Gun Industry, Pro Gun Lobbying Organizations Meet At Las Vegas S.H.O.T. Show To Preview New Products And Hone Marketing And Press Strategies

For Release: Friday, January 20, 1995

Firearm manufacturers and pro-gun organizations will meet this weekend in Las Vegas, Nevada for the S.H.O.T. (Shooting, Hunting, Outdoor Trade) Show, the annual trade show for America’s gun industry. The show is sponsored by the industry’s leading trade association, the National Shooting Sports Foundation (NSSF), located in Newtown, CT. In addition to being the showcase for new products and technology, workshop topics will include how to increase firearm sales to women as well as a National Rifle Association-sponsored seminar on how to interact with the news media. The S.H.O.T. Show is closed to the general public and tight controls are placed on media access to it.

New products expected to be previewed at the show include:

  • The Lady Laser 25 caliber pistol from Sundance Industries of Valencia, California. The Lady Laser is a Saturday Night Special pistol that comes equipped with a laser sight mounted on its trigger guard. Laser sights offer the user point-and-shoot killing capability. Based on the unique characteristics of the weapon price, size, and lethality the Lady Laser appears to be an attempt by Sundance to break into the criminal pistol market that so far has been dominated by fellow California Saturday Night Special manufacturers Lorcin, Davis, and Bryco.
  • The Sport-22 from Intratec of Miami, Florida. Infamous for its TEC-9 assault pistol the most popular assault pistol in America the Sport-22 is Intratec’s attempt to circumvent the assault weapons ban contained in the crime bill passed last Congress. The .22 handgun is a modified version of the Intratec TEC-22T assault pistol (for example, it now lacks a threaded barrel). It can, however, still accept a high-capacity detachable ammunition magazine. (Intratec is also known to S.H.O.T. show attendees for its free calendars of models in various stages of undress holding the company’s products.)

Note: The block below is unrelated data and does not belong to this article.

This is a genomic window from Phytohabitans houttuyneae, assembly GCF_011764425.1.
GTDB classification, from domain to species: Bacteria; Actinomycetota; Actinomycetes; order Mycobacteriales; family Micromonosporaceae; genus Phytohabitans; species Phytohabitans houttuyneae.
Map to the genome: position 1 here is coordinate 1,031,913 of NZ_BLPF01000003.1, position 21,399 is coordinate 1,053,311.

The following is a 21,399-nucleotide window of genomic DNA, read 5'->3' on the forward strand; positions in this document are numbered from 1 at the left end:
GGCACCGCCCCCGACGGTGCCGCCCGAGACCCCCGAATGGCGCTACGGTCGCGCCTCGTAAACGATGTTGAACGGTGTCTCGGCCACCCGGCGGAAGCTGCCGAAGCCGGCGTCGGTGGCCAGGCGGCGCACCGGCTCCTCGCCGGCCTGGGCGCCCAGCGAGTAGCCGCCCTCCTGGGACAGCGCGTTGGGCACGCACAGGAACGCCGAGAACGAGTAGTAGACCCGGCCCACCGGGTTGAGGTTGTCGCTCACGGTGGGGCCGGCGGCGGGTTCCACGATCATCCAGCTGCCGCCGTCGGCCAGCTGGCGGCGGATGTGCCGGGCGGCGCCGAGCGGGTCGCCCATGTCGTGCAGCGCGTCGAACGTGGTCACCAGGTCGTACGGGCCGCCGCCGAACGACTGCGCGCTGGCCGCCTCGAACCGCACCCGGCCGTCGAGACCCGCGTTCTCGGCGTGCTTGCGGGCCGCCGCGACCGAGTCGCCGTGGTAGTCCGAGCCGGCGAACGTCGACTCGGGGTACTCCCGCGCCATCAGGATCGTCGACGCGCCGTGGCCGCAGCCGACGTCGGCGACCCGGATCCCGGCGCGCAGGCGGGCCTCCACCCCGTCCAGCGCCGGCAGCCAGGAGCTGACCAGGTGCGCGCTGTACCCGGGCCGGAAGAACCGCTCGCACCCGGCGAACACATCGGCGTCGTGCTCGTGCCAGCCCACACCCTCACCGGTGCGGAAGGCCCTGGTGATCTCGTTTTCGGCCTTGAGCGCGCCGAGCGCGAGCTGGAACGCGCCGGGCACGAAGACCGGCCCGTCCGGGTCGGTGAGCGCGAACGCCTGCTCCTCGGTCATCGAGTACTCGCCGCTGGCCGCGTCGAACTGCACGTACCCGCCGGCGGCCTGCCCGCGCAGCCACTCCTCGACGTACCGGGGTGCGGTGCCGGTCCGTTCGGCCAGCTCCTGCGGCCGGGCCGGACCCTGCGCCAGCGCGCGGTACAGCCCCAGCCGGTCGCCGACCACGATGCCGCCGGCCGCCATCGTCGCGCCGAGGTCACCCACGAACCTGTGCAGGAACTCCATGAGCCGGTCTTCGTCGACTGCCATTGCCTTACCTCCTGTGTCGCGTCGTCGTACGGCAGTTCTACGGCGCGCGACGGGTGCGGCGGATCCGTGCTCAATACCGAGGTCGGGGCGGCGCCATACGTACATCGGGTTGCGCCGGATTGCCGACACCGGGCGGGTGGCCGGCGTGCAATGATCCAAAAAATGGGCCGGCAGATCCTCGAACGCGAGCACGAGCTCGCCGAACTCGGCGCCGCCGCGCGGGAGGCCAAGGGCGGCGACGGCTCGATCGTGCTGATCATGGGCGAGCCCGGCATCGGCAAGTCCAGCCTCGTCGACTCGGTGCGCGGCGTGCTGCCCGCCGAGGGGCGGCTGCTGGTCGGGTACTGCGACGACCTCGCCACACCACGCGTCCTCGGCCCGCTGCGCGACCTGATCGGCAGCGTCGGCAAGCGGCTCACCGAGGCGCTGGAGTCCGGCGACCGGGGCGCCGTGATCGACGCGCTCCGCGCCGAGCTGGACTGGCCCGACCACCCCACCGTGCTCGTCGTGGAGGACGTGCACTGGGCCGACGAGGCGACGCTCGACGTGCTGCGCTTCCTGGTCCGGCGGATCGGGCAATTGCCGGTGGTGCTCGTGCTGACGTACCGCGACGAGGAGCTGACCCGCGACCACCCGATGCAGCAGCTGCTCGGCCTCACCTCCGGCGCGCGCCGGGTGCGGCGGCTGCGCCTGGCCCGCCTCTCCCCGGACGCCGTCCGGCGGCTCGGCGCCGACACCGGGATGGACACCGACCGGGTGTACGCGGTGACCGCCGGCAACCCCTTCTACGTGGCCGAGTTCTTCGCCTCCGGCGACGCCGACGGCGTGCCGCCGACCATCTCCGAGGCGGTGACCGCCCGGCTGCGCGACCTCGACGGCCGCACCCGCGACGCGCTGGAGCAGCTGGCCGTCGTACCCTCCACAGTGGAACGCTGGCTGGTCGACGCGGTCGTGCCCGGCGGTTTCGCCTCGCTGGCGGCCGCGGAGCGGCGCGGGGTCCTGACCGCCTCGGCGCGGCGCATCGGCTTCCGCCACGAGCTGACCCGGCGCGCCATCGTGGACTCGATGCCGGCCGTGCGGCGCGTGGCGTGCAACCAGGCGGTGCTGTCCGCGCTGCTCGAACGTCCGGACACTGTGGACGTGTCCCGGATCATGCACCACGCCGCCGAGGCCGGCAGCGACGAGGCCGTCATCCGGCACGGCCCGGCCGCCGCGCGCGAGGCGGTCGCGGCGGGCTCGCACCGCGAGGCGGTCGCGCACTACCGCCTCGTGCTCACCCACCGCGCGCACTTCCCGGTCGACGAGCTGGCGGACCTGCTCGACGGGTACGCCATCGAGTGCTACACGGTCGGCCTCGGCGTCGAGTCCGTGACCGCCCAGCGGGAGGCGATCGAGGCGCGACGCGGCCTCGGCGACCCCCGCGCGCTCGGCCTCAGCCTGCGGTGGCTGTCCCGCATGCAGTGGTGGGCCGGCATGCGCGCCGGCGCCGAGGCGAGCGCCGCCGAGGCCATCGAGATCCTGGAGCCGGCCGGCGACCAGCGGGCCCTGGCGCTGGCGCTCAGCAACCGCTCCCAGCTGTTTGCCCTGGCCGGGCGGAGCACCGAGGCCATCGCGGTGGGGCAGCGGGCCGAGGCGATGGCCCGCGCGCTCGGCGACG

Seminars scheduled for the show include:

  • Dealing With the Media: Promotional material promises, “Learning what to say and what not to say, how to act and how not to act when interviewed on television or radio can make all the difference between making you look like a well-meaning concerned expert, or something less.” Despite the National Rifle Association’s constant assertions that it represents gun owners and not the gun industry, the program is conducted by the NRA’s public relations firm of Ackerman McQueen Public Relations and is provided courtesy of the NRA.
  • Your Newest Customer Base How to Sell to the Outdoors-Woman: The seminar is the latest installment in the continuing effort by America’s firearms industry to increase firearm sales to women. “Few people in our industry doubt the potential of the women’s market as an area of significant growth opportunity,” promotional material for the seminar states, “But as a dealer, what should you do to serve this market?”
  • The BATF Issues and Answers ’95: A panel discussion with representatives from the Bureau of Alcohol, Tobacco and Firearms (BATF), the government agency responsible for enforcing the nation’s federal firearm laws. Meetings between an industry and its federal regulator (e.g. the Consumer Product Safety Commission and manufacturers of virtually all other consumer products) are commonly open to members of the public. BATF, however, has declared this meeting closed to the public.

The NSSF, whose members include Saturday Night Special and assault weapon manufacturers, is the industry leader in efforts to market firearms to women and children. A December 1994 VPC study revealed that the NSSF had received more than $229,000 in federal tax dollars from the U.S. Fish and Wildlife Service to underwrite a school-based marketing program designed to increase gun sales to children and young adults while bolstering the political base of the firearms industry.

VPC Executive Director Josh Sugarmann states, “America’s gun industry fears public scrutiny. The simple reason is that if the average American saw this show and attended these seminars, they’d be shocked by the industry’s cynicism and avarice. Firearms are virtually the only unregulated consumer product in America. Not until the firearms industry is forced out from the shadows and its products held to the same health and safety standards that we subject all other consumer products will we begin to reduce firearms violence. Until then, what is on display at the S.H.O.T. Show today will be killing us tomorrow.”



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